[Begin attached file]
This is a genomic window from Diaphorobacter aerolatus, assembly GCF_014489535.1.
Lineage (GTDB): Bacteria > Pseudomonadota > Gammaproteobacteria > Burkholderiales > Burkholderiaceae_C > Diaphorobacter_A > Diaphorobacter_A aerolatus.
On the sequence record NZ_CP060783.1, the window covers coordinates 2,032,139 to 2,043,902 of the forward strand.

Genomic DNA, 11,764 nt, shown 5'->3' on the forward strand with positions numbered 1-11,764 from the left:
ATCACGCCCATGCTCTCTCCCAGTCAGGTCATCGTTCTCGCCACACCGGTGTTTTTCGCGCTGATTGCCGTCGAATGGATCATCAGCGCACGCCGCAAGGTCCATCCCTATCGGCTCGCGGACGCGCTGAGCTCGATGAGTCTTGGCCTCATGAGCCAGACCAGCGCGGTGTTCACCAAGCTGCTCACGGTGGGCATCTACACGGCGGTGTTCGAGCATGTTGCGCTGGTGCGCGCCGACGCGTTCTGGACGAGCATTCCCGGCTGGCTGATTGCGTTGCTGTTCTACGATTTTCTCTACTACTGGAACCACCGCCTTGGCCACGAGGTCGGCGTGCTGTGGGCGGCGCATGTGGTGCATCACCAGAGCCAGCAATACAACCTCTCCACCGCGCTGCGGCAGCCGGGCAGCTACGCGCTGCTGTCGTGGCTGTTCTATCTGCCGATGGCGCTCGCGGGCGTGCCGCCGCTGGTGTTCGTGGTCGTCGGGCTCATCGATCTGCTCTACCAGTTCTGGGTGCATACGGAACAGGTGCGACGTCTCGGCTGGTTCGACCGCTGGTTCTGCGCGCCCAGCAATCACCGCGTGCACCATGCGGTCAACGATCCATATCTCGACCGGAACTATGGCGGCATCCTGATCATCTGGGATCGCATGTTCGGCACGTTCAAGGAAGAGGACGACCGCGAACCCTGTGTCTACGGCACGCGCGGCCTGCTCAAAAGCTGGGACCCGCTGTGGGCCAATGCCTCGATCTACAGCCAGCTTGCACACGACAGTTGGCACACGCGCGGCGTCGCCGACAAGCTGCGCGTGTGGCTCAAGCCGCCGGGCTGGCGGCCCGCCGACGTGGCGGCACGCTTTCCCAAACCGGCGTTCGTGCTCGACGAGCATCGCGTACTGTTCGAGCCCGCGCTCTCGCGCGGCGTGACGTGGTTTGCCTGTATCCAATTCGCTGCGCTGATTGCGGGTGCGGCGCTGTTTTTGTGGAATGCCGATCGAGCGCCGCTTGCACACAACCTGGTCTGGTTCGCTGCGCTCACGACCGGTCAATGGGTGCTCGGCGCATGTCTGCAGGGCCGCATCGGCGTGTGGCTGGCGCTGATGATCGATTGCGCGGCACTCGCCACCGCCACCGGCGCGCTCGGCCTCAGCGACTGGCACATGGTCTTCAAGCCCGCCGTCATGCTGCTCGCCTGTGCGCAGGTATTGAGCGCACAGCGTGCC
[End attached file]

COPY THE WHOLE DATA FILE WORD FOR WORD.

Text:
This is a genomic window from Diaphorobacter aerolatus, assembly GCF_014489535.1.
Lineage (GTDB): Bacteria > Pseudomonadota > Gammaproteobacteria > Burkholderiales > Burkholderiaceae_C > Diaphorobacter_A > Diaphorobacter_A aerolatus.
On the sequence record NZ_CP060783.1, the window covers coordinates 2,032,139 to 2,043,902 of the forward strand.

Genomic DNA, 11,764 nt, shown 5'->3' on the forward strand with positions numbered 1-11,764 from the left:
ATCACGCCCATGCTCTCTCCCAGTCAGGTCATCGTTCTCGCCACACCGGTGTTTTTCGCGCTGATTGCCGTCGAATGGATCATCAGCGCACGCCGCAAGGTCCATCCCTATCGGCTCGCGGACGCGCTGAGCTCGATGAGTCTTGGCCTCATGAGCCAGACCAGCGCGGTGTTCACCAAGCTGCTCACGGTGGGCATCTACACGGCGGTGTTCGAGCATGTTGCGCTGGTGCGCGCCGACGCGTTCTGGACGAGCATTCCCGGCTGGCTGATTGCGTTGCTGTTCTACGATTTTCTCTACTACTGGAACCACCGCCTTGGCCACGAGGTCGGCGTGCTGTGGGCGGCGCATGTGGTGCATCACCAGAGCCAGCAATACAACCTCTCCACCGCGCTGCGGCAGCCGGGCAGCTACGCGCTGCTGTCGTGGCTGTTCTATCTGCCGATGGCGCTCGCGGGCGTGCCGCCGCTGGTGTTCGTGGTCGTCGGGCTCATCGATCTGCTCTACCAGTTCTGGGTGCATACGGAACAGGTGCGACGTCTCGGCTGGTTCGACCGCTGGTTCTGCGCGCCCAGCAATCACCGCGTGCACCATGCGGTCAACGATCCATATCTCGACCGGAACTATGGCGGCATCCTGATCATCTGGGATCGCATGTTCGGCACGTTCAAGGAAGAGGACGACCGCGAACCCTGTGTCTACGGCACGCGCGGCCTGCTCAAAAGCTGGGACCCGCTGTGGGCCAATGCCTCGATCTACAGCCAGCTTGCACACGACAGTTGGCACACGCGCGGCGTCGCCGACAAGCTGCGCGTGTGGCTCAAGCCGCCGGGCTGGCGGCCCGCCGACGTGGCGGCACGCTTTCCCAAACCGGCGTTCGTGCTCGACGAGCATCGCGTACTGTTCGAGCCCGCGCTCTCGCGCGGCGTGACGTGGTTTGCCTGTATCCAATTCGCTGCGCTGATTGCGGGTGCGGCGCTGTTTTTGTGGAATGCCGATCGAGCGCCGCTTGCACACAACCTGGTCTGGTTCGCTGCGCTCACGACCGGTCAATGGGTGCTCGGCGCATGTCTGCAGGGCCGCATCGGCGTGTGGCTGGCGCTGATGATCGATTGCGCGGCACTCGCCACCGCCACCGGCGCGCTCGGCCTCAGCGACTGGCACATGGTCTTCAAGCCCGCCGTCATGCTGCTCGCCTGTGCGCAGGTATTGAGCGCACAGCGTGCC